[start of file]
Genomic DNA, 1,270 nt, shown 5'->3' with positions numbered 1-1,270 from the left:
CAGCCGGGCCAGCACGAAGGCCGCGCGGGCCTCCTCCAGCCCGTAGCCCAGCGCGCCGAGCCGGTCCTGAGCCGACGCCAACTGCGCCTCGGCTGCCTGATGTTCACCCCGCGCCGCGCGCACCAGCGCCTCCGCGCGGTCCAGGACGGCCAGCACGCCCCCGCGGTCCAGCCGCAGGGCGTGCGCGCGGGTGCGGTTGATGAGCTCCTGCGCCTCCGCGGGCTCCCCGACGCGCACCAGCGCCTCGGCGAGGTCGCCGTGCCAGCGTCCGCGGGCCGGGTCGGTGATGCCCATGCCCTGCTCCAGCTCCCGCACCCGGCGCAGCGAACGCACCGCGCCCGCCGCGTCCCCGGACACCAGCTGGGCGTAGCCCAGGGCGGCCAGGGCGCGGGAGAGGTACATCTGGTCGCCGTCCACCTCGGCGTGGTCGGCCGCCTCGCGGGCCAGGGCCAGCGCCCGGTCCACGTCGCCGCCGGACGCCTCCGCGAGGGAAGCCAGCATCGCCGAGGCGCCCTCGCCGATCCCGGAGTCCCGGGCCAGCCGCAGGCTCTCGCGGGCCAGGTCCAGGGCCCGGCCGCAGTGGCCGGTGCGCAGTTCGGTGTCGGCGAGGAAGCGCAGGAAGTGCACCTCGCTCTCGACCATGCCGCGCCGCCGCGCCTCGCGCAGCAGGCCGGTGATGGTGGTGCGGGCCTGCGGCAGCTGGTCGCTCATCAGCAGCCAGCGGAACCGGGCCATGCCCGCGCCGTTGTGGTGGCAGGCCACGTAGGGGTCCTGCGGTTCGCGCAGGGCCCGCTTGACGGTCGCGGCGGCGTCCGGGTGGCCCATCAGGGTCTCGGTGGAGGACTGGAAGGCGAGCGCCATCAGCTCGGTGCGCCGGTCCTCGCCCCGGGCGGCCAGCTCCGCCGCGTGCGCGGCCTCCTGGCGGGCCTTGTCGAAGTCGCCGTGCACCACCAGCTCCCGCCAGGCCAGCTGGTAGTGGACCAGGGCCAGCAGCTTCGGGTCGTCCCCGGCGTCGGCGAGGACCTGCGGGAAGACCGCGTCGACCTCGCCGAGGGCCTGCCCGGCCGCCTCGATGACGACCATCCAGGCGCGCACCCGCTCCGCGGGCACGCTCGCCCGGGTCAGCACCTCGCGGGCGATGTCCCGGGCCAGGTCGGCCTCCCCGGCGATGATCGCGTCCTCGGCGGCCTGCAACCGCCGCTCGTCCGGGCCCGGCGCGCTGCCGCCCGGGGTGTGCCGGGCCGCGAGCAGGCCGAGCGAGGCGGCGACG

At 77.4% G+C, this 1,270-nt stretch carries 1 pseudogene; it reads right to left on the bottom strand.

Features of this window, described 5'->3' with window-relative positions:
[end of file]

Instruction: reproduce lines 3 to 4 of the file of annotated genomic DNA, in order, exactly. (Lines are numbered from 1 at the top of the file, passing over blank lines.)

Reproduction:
At 77.4% G+C, this 1,270-nt stretch carries 1 pseudogene; it reads right to left on the bottom strand.

Features of this window, described 5'->3' with window-relative positions: